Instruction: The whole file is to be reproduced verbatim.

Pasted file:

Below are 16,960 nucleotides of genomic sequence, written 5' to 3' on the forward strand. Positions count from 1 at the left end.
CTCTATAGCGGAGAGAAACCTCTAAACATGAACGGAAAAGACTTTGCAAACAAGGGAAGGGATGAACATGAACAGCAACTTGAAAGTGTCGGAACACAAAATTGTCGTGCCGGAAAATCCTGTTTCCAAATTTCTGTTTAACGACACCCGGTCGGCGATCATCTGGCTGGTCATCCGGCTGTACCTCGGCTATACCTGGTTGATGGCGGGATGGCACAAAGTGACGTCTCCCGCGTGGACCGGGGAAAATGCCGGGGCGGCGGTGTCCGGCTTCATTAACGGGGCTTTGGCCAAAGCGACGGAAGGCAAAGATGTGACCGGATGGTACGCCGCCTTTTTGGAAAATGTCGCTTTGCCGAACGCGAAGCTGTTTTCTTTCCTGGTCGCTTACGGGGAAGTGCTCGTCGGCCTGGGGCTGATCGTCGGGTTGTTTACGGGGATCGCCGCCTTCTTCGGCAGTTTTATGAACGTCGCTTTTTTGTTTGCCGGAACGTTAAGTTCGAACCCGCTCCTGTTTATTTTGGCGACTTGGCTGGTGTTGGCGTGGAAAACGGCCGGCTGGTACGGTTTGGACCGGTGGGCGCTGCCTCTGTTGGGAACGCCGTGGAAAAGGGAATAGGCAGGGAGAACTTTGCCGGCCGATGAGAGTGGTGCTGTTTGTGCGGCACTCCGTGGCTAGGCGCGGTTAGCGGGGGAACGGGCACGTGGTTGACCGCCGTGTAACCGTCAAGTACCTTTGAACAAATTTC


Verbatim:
Below are 16,960 nucleotides of genomic sequence, written 5' to 3' on the forward strand. Positions count from 1 at the left end.
CTCTATAGCGGAGAGAAACCTCTAAACATGAACGGAAAAGACTTTGCAAACAAGGGAAGGGATGAACATGAACAGCAACTTGAAAGTGTCGGAACACAAAATTGTCGTGCCGGAAAATCCTGTTTCCAAATTTCTGTTTAACGACACCCGGTCGGCGATCATCTGGCTGGTCATCCGGCTGTACCTCGGCTATACCTGGTTGATGGCGGGATGGCACAAAGTGACGTCTCCCGCGTGGACCGGGGAAAATGCCGGGGCGGCGGTGTCCGGCTTCATTAACGGGGCTTTGGCCAAAGCGACGGAAGGCAAAGATGTGACCGGATGGTACGCCGCCTTTTTGGAAAATGTCGCTTTGCCGAACGCGAAGCTGTTTTCTTTCCTGGTCGCTTACGGGGAAGTGCTCGTCGGCCTGGGGCTGATCGTCGGGTTGTTTACGGGGATCGCCGCCTTCTTCGGCAGTTTTATGAACGTCGCTTTTTTGTTTGCCGGAACGTTAAGTTCGAACCCGCTCCTGTTTATTTTGGCGACTTGGCTGGTGTTGGCGTGGAAAACGGCCGGCTGGTACGGTTTGGACCGGTGGGCGCTGCCTCTGTTGGGAACGCCGTGGAAAAGGGAATAGGCAGGGAGAACTTTGCCGGCCGATGAGAGTGGTGCTGTTTGTGCGGCACTCCGTGGCTAGGCGCGGTTAGCGGGGGAACGGGCACGTGGTTGACCGCCGTGTAACCGTCAAGTACCTTTGAACAAATTTC